Born in London, Thomas Gray (1716-1771) was educated at Eton and Cambridge, and after making the Grand Tour returned to Cambridge to live. Here he spent most of his melancholy and uneventful life in private study of the classics, literature, history, and botany, though he accepted the sinecure of Professor of Modern History in 1768. Gray was a learned man with a special interest in Welsh and Norse literature, but he was temperamentally incapable of completing any of his projected critical or historical studies. He wrote a small number of highly finished poems, among which the Elegy was an immediate and immense success, and The Bard, one of his own favorites, was popularly condemned as obscure and rhapsodical. Apart from his poetry, Gray is chiefly remembered for his vivid and charming letters.
Though Gray is sometimes considered a transitional or pre-Romantic poet, he has little in common with Wordsworth, who attacked his Sonnet on West for its supposed artificiality. (Coleridge neatly managed to attack both the Sonnet and Wordsworth's comment on it in the Biographia Literaria .) The "romantic" elements in Gray's poetry consist rather in its restrained but intense sense of melancholy, as in the Eton Ode and Elegy, and in its attempts to reproduce the enthusiastic sublimity of Pindar, as in The Bard. Strength of emotion is combined with a "classical" and un-Wordsworthian detachment: the narrator in the Eton Ode and the Elegy is an onlooker, separated in time or space from the scene he describes. The prospect of Eton is "distant"; in the churchyard, the village forefathers are commented upon by a narrator, who then imagines how he himself will look from the perspective of the future. This treatment of the subject or scene described as an "other" (unlike Wordsworth's tendency to merge subject and object) appears also in the more traditional satiric mode of the two brilliant and neglected poems, The Candidate and On Lord Holland's Seat.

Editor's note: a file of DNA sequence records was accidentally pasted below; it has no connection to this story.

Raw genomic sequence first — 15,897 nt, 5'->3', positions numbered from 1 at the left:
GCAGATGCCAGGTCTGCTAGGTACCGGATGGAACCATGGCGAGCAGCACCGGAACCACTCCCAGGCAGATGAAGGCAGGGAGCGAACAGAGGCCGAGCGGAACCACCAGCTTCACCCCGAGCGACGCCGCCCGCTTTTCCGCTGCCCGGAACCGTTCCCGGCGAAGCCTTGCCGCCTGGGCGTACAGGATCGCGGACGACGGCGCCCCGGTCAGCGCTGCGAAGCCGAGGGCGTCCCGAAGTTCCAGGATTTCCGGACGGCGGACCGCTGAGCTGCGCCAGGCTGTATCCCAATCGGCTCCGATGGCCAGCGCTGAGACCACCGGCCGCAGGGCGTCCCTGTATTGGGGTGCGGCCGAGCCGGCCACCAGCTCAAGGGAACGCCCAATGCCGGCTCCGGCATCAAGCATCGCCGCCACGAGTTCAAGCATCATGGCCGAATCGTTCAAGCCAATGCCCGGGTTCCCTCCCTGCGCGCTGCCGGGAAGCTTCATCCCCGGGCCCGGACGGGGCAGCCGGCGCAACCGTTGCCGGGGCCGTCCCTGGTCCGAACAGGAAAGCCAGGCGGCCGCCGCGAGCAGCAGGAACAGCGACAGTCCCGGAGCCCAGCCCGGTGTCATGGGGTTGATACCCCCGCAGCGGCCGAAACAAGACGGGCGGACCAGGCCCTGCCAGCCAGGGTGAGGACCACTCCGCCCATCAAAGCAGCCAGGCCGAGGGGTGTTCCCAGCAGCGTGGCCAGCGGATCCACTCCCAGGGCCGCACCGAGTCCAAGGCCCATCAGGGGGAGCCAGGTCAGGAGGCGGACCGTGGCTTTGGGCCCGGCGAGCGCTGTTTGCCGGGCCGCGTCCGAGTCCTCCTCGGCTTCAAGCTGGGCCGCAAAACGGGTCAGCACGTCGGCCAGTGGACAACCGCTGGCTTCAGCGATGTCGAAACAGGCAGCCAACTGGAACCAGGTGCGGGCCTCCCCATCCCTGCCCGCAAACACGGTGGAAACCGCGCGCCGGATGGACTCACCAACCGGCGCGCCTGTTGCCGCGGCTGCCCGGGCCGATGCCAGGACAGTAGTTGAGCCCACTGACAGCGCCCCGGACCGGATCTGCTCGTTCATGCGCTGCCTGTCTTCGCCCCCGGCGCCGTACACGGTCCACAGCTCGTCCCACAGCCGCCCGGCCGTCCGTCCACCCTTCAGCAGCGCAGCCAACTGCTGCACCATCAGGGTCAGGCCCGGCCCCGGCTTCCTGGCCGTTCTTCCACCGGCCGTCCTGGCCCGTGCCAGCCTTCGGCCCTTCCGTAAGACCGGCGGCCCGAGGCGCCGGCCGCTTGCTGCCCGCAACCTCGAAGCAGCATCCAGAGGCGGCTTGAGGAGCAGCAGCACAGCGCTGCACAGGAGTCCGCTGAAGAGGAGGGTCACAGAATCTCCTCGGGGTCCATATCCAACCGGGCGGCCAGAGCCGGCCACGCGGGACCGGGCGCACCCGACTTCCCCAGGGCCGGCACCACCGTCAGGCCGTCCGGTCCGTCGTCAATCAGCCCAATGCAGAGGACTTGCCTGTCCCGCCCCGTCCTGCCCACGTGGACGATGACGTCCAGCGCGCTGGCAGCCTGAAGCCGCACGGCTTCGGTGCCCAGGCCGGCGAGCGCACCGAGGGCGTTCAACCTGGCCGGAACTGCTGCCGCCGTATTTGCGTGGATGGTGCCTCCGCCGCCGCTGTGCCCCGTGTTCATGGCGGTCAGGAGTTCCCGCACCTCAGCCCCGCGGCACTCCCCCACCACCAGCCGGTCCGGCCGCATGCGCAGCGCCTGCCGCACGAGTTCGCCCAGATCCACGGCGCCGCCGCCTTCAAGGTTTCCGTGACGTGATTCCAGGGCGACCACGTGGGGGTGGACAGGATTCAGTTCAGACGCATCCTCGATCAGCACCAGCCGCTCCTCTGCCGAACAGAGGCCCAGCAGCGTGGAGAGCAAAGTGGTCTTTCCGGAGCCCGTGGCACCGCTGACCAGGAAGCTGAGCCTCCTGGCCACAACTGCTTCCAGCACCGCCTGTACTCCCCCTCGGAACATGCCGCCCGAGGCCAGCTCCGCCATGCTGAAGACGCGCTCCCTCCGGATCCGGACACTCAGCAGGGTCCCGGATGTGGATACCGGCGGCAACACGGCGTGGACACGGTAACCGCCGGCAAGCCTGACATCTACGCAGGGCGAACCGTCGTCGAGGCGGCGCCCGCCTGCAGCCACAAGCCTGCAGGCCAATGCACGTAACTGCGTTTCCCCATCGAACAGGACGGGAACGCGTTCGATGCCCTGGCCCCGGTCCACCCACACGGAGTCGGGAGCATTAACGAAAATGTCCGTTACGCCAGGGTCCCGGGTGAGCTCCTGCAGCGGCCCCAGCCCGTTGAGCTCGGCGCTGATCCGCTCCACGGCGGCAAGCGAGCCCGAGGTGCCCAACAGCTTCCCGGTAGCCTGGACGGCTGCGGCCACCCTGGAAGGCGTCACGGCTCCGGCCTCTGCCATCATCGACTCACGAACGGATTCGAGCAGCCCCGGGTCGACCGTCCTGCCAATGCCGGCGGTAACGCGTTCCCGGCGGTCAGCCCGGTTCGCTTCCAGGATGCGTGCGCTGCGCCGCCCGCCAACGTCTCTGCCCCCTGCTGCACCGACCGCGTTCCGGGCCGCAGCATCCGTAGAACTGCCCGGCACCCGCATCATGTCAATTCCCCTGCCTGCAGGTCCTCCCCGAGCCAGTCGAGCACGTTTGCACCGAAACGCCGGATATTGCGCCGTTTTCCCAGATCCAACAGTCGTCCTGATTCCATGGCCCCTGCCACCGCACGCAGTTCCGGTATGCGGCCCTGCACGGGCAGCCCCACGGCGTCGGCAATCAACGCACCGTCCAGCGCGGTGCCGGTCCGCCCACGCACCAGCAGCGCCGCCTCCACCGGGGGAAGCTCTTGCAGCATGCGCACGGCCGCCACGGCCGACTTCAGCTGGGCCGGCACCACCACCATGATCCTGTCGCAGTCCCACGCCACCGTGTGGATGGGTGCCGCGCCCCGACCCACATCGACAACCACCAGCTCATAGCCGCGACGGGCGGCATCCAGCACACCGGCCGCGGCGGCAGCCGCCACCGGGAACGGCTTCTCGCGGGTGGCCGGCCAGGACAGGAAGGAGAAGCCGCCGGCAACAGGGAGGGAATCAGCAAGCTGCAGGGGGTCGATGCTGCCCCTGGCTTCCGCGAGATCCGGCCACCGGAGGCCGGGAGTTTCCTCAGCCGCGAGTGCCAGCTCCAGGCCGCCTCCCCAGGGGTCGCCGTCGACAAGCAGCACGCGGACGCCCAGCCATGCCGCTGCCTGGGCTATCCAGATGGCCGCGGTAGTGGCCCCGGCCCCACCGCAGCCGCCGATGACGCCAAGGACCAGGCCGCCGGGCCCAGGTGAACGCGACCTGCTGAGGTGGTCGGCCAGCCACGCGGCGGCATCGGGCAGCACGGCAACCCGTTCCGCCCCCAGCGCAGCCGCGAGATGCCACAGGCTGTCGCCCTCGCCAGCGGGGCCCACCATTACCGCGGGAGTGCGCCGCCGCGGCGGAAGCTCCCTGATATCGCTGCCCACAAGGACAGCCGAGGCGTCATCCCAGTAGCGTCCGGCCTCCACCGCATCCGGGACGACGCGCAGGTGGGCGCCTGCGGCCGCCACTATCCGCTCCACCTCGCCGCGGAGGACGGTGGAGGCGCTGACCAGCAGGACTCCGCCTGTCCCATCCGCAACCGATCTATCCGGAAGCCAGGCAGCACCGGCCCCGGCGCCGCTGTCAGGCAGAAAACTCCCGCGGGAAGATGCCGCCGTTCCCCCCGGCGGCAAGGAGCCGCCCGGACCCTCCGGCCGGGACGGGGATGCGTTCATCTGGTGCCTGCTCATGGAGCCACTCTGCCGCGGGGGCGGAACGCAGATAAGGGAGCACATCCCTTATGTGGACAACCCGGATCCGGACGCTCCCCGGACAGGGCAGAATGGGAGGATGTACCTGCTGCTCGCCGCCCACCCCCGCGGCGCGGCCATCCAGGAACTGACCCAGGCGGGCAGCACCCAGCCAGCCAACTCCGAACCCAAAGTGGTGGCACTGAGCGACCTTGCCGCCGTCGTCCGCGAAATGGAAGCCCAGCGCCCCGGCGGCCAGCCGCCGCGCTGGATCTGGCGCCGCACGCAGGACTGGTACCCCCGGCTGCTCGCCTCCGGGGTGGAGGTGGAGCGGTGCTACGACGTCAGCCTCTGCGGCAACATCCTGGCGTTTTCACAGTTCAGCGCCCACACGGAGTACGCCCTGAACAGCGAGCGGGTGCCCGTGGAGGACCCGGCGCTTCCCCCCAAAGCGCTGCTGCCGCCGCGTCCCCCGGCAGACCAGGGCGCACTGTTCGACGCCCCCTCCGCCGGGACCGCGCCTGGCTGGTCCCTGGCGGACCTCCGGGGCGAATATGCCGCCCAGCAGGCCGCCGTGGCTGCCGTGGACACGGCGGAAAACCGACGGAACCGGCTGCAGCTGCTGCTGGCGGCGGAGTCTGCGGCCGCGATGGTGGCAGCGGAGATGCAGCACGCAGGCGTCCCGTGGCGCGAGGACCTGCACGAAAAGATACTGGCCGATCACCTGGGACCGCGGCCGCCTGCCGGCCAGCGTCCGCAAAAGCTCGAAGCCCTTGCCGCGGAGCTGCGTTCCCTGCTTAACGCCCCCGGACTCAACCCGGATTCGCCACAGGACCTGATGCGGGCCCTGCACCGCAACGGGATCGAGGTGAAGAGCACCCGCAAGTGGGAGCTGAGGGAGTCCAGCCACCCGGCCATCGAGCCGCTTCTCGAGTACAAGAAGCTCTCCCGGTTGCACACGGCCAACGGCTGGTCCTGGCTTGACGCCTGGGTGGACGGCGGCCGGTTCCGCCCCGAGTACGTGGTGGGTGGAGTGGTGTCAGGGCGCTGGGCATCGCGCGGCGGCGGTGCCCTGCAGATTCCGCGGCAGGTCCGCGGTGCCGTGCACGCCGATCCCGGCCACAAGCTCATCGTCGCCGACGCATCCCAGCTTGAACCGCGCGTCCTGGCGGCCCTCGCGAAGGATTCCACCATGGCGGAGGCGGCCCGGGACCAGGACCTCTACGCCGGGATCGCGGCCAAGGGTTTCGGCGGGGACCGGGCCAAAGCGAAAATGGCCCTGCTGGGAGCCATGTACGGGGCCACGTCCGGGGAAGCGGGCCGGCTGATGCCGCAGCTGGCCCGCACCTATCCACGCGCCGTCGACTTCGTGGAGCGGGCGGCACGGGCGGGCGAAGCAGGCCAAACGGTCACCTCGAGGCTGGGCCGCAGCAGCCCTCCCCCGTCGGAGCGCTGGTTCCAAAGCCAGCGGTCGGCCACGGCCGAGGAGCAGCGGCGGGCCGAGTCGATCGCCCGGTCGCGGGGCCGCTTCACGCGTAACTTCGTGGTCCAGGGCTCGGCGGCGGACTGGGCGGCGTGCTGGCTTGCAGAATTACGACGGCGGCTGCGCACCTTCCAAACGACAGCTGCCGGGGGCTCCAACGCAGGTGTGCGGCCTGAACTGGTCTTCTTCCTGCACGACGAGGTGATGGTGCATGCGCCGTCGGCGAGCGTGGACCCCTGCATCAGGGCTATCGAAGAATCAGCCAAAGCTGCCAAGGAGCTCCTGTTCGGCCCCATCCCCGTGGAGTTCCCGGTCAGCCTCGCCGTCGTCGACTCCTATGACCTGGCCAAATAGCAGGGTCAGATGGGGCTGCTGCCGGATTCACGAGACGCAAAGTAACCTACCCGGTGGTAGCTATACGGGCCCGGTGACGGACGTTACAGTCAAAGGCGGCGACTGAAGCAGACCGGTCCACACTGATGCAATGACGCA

Editions: Works, ed. Edmund Gosse (1902-1906); Poems, ed. A. L. Poole, rev. Leonard Whibley (1937); Correspondence, ed. Paget Toynbee and Leonard Whibley (1935).
Biography: R. W. Ketton-Cremer, Thomas Gray (1955).
Critical Studies: Cleanth Brooks, The Well Wrought Urn (1947); F. W. Bateson, English Poetry (1950); F. H. Ellis, "Gray's Elegy," PMLA 66 (1951); Graham Hough, The Romantic Poets (1953); Leon Edel, Literary Biography (1957).